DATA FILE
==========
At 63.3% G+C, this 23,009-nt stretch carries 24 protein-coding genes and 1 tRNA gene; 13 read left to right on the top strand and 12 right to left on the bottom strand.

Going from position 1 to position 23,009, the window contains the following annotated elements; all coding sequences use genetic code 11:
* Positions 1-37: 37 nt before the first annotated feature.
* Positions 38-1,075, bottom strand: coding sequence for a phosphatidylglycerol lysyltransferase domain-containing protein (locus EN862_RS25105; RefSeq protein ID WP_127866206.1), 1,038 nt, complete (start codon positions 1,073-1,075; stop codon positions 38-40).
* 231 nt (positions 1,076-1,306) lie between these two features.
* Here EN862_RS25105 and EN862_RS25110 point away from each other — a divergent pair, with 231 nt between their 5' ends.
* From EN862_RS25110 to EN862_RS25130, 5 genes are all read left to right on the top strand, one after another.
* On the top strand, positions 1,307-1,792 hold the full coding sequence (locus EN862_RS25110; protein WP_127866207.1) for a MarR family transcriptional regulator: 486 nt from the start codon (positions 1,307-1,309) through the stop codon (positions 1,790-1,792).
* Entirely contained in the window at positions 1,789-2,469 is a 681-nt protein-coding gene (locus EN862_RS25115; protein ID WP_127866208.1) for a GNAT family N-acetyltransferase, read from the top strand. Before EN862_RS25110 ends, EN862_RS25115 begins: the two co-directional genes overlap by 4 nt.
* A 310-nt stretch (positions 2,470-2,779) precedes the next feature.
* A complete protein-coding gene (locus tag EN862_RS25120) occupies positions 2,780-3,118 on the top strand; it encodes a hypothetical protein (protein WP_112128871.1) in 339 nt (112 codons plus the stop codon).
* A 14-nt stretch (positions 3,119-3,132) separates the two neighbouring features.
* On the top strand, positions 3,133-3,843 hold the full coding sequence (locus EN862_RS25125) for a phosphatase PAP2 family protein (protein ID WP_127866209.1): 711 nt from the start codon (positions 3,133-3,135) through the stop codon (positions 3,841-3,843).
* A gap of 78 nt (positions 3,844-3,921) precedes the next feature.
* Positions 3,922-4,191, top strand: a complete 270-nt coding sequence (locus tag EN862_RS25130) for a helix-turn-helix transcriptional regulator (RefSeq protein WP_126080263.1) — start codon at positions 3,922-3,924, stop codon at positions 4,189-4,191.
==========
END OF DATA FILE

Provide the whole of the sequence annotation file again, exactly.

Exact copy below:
At 63.3% G+C, this 23,009-nt stretch carries 24 protein-coding genes and 1 tRNA gene; 13 read left to right on the top strand and 12 right to left on the bottom strand.

Going from position 1 to position 23,009, the window contains the following annotated elements; all coding sequences use genetic code 11:
* Positions 1-37: 37 nt before the first annotated feature.
* Positions 38-1,075, bottom strand: coding sequence for a phosphatidylglycerol lysyltransferase domain-containing protein (locus EN862_RS25105; RefSeq protein ID WP_127866206.1), 1,038 nt, complete (start codon positions 1,073-1,075; stop codon positions 38-40).
* 231 nt (positions 1,076-1,306) lie between these two features.
* Here EN862_RS25105 and EN862_RS25110 point away from each other — a divergent pair, with 231 nt between their 5' ends.
* From EN862_RS25110 to EN862_RS25130, 5 genes are all read left to right on the top strand, one after another.
* On the top strand, positions 1,307-1,792 hold the full coding sequence (locus EN862_RS25110; protein WP_127866207.1) for a MarR family transcriptional regulator: 486 nt from the start codon (positions 1,307-1,309) through the stop codon (positions 1,790-1,792).
* Entirely contained in the window at positions 1,789-2,469 is a 681-nt protein-coding gene (locus EN862_RS25115; protein ID WP_127866208.1) for a GNAT family N-acetyltransferase, read from the top strand. Before EN862_RS25110 ends, EN862_RS25115 begins: the two co-directional genes overlap by 4 nt.
* A 310-nt stretch (positions 2,470-2,779) precedes the next feature.
* A complete protein-coding gene (locus tag EN862_RS25120) occupies positions 2,780-3,118 on the top strand; it encodes a hypothetical protein (protein WP_112128871.1) in 339 nt (112 codons plus the stop codon).
* A 14-nt stretch (positions 3,119-3,132) separates the two neighbouring features.
* On the top strand, positions 3,133-3,843 hold the full coding sequence (locus EN862_RS25125) for a phosphatase PAP2 family protein (protein ID WP_127866209.1): 711 nt from the start codon (positions 3,133-3,135) through the stop codon (positions 3,841-3,843).
* A gap of 78 nt (positions 3,844-3,921) precedes the next feature.
* Positions 3,922-4,191, top strand: a complete 270-nt coding sequence (locus tag EN862_RS25130) for a helix-turn-helix transcriptional regulator (RefSeq protein WP_126080263.1) — start codon at positions 3,922-3,924, stop codon at positions 4,189-4,191.